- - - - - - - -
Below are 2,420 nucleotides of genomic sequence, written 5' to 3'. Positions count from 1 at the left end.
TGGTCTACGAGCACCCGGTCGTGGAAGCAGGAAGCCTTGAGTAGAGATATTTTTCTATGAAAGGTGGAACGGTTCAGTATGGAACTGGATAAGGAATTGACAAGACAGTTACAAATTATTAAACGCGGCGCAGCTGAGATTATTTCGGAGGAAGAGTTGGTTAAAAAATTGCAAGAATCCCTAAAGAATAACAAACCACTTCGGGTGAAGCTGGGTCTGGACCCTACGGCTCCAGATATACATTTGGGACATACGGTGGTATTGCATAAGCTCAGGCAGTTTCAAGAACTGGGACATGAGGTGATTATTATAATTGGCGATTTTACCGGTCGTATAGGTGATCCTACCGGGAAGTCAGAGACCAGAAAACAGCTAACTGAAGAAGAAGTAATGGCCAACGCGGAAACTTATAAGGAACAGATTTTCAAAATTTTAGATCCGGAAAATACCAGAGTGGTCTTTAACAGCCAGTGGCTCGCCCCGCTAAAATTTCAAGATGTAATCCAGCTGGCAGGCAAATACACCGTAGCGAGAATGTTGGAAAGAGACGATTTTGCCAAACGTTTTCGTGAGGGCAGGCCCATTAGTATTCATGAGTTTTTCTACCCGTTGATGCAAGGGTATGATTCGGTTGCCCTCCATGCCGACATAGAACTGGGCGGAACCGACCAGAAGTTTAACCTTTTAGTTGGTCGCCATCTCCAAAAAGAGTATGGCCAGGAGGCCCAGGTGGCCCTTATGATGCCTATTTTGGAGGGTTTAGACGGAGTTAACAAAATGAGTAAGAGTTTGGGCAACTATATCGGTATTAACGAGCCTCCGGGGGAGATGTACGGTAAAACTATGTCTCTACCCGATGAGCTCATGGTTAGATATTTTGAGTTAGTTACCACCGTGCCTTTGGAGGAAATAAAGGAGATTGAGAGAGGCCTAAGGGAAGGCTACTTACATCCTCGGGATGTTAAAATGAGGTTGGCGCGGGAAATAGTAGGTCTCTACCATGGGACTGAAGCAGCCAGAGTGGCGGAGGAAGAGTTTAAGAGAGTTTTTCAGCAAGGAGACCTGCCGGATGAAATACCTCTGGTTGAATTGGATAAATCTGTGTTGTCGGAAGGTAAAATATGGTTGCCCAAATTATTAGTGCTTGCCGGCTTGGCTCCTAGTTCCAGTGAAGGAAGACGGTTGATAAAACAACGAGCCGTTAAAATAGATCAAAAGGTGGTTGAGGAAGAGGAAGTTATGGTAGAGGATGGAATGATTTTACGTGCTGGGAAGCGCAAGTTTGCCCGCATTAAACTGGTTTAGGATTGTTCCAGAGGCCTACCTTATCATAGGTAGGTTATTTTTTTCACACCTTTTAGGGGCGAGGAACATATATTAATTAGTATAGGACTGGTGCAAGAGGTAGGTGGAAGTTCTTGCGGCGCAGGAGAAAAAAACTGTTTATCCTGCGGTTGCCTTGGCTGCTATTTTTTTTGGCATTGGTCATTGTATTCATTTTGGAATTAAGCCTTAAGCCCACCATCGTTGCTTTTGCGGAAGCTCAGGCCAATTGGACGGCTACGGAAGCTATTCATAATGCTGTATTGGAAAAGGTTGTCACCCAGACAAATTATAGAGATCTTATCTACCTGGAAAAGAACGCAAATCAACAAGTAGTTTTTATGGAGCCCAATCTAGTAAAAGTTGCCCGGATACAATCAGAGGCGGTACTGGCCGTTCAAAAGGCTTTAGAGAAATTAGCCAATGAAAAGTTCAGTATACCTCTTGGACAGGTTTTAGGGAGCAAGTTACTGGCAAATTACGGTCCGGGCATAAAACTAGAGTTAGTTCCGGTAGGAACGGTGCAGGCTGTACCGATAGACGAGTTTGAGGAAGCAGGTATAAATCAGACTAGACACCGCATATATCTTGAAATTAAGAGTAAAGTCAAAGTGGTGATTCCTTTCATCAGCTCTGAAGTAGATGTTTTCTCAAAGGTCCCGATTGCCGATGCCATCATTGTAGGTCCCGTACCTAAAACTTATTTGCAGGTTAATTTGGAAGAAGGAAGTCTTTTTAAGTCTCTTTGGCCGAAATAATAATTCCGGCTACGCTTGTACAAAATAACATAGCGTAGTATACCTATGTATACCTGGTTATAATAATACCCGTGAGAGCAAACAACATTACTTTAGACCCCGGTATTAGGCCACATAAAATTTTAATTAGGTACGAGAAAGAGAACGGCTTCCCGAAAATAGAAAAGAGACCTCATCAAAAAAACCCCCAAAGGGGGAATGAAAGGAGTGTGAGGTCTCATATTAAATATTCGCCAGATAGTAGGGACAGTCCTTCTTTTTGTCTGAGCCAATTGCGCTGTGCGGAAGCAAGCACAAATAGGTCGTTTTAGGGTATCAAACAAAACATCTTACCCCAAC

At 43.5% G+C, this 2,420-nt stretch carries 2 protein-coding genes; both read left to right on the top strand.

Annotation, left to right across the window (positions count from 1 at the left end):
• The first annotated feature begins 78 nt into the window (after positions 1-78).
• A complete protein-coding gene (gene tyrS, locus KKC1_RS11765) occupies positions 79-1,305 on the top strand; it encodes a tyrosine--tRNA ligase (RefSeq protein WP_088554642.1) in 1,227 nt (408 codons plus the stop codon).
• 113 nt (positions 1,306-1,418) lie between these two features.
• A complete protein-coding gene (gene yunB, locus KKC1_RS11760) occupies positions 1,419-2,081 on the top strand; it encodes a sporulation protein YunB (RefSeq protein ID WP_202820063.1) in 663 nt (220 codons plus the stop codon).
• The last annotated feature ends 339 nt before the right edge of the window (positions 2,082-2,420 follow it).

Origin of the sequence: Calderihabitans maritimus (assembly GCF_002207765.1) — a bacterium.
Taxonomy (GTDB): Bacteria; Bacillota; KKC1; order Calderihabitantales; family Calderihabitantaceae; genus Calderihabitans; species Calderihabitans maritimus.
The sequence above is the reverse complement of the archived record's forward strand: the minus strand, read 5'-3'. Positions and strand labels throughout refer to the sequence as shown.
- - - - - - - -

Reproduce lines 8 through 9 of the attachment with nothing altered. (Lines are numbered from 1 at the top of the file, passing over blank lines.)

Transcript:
• A complete protein-coding gene (gene yunB, locus KKC1_RS11760) occupies positions 1,419-2,081 on the top strand; it encodes a sporulation protein YunB (RefSeq protein ID WP_202820063.1) in 663 nt (220 codons plus the stop codon).
• The last annotated feature ends 339 nt before the right edge of the window (positions 2,082-2,420 follow it).